A family friend of mine was one of the many people tricked into following Harold Camping and his predictions of the End Times in May 2011. My friend was utterly convinced that Mr. Camping was telling the truth, up to the point where he was willing to sell everything he had (which wasn’t much) and take his children on a cruise a few weeks before he thought the world was going to end. He believed he might as well spend all his money, since after May 2011 the world would be gone anyways. Thankfully, he was persuaded to not throw away his life savings based on Mr. Camping’s “prediction”. However, I was able to see first hand some of the consequences of Millennialism. Here was a man, with a family to provide for, willing to risk their whole future because he was tricked by Camping. While he was fortunate enough to not lose everything, others were not so lucky.
       The fact that Mr. Camping was able to gain so many followers is a testament to his charisma. He was able to persuade thousands of sane, otherwise intelligent people to follow him, a remarkable feat.

       

Sunday, April 13, 2014

Unfortunately I had to miss class on the day Dr. Mazeroff came to speak to the class, but I was able to look through the power point that went along with his talk and get a good idea of what he talked about. What I want to do here is go through a few of the steps in the Hero’s Journey and compare them to Katniss’s experience.

The first thing I want to look at is the Departure stage, specifically the annihilation of self idea. By volunteering as tribute in the Hunger Games, Katniss essentially commits a delayed version of suicide. Then there is the initiation phase, which to me was when Katniss learned the culture of the Capitol, or at least tried to. The power point mentions that part of this stage is dying to oneself, which in a sense would be what Katniss has to do, putting aside her own feelings of contempt and disgust at the people in the Capitol in order to win over sponsors. However, as we know, she pretty much fails to do so, shooting an arrow through a pig’s mouth in an act of angst. Even when the people do fall in love with her, its not so much because she tried to win them over so much as it is they are fascinated by her blunt personality.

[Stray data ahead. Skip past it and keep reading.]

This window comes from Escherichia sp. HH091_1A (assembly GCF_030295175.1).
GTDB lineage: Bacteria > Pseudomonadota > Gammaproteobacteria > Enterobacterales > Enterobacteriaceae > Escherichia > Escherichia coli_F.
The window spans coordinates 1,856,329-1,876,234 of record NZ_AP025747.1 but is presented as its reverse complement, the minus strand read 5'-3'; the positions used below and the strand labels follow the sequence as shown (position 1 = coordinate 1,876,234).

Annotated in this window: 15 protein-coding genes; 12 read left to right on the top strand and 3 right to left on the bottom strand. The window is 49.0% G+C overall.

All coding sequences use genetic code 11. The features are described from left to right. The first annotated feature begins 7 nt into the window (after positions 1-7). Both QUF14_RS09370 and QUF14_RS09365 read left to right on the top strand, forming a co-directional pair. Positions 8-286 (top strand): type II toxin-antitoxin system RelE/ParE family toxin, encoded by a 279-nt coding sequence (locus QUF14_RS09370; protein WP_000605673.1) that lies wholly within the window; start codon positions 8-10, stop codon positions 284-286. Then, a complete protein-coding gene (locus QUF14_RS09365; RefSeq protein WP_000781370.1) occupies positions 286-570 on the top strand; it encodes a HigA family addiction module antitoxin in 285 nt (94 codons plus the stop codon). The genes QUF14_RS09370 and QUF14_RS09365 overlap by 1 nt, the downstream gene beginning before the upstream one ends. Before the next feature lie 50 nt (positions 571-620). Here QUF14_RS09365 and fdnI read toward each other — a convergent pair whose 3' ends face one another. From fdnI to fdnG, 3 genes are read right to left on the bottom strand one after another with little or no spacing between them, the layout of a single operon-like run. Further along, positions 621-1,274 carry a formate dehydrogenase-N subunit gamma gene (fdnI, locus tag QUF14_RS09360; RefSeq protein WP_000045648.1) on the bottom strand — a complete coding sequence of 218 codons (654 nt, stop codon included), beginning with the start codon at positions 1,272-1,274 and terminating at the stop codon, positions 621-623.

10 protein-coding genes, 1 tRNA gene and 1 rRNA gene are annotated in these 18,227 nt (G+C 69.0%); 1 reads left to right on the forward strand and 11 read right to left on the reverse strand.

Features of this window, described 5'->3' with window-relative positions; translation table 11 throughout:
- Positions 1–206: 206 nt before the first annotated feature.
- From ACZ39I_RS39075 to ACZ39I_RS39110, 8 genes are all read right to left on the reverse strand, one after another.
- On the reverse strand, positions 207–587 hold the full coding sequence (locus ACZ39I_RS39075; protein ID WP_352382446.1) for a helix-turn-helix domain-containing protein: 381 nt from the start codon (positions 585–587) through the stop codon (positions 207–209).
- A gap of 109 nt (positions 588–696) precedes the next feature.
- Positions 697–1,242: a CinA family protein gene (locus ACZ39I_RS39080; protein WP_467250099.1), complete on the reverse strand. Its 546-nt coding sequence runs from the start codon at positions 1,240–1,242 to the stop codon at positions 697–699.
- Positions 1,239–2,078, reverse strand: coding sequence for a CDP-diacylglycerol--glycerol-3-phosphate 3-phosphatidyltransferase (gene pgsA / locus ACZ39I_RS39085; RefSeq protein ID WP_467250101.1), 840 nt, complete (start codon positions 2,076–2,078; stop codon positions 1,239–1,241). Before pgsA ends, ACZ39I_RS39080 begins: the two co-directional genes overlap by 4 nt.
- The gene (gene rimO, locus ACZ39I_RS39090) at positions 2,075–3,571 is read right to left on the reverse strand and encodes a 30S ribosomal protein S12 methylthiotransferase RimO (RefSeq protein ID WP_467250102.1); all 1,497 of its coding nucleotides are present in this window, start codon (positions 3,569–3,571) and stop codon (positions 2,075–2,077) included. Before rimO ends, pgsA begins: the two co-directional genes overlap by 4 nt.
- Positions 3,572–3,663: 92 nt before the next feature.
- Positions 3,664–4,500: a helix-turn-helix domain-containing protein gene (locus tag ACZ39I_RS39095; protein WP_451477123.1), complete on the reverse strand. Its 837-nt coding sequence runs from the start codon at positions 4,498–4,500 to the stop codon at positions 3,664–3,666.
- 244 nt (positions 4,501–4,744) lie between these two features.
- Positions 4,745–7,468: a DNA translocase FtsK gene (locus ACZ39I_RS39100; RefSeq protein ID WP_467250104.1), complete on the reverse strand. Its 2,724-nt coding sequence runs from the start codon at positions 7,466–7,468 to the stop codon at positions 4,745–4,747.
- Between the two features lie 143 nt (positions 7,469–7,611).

Finally, I want to consider Katniss’s return, which in Dr. Mazeroff’s presentation said that the trick was to “retain wisdom…and share it with the rest of the world”. To me, Katniss doesn’t follow this path, which is not necessarily her fault. What she “learned” by participating in the Hunger Games is not really something she can come home and share with her District. When she does take on a position of leadership in the rebellion, it’s definitely more reluctant that perhaps the more stereotypical hero’s return.
The movie Children of Men was profound. Its portrayal of a world bereft of the joy of children was almost chilling. It was really cool to see how the world would look in such a scenario, especially given the realistic chances of something like that happening.

One scene that I liked was when Theo and the woman travelling with the girl were standing in Sid’s house looking out at the old playground, and how she talked about how still the world had become without the sound of children. That was a very interesting scene, to see the deeper effects of fertility loss on humanity. Children are something most people take for granted, and the darkness of the movie illustrated how important kids are to the brightness of life.


The movie connected to the Hunger Games in a couple of ways that stood out to me. One was obviously the gloomy feel to life in London. It felt like there was nothing to be happy about, that people were just carrying on their lives and going through the motions. Another way was the oppressive nature of the government. Although not quite on the level of President’s Snows atrocities, the imprisoning and abuse of non-British certainly was a parallel to the culture of fear that existed in Panem. Finally, I also noticed how the main rebels in the movie were violent and at times extremely cruel. This reminded me of how sometimes the people rebelling aren’t necessarily going to be more righteous leaders than the people they’re trying to overthrow. Although I don’t think they were on the same level as Coin, their willingness to do absolutely whatever it took to get what they wanted was definitely an interesting connection to the Hunger Games.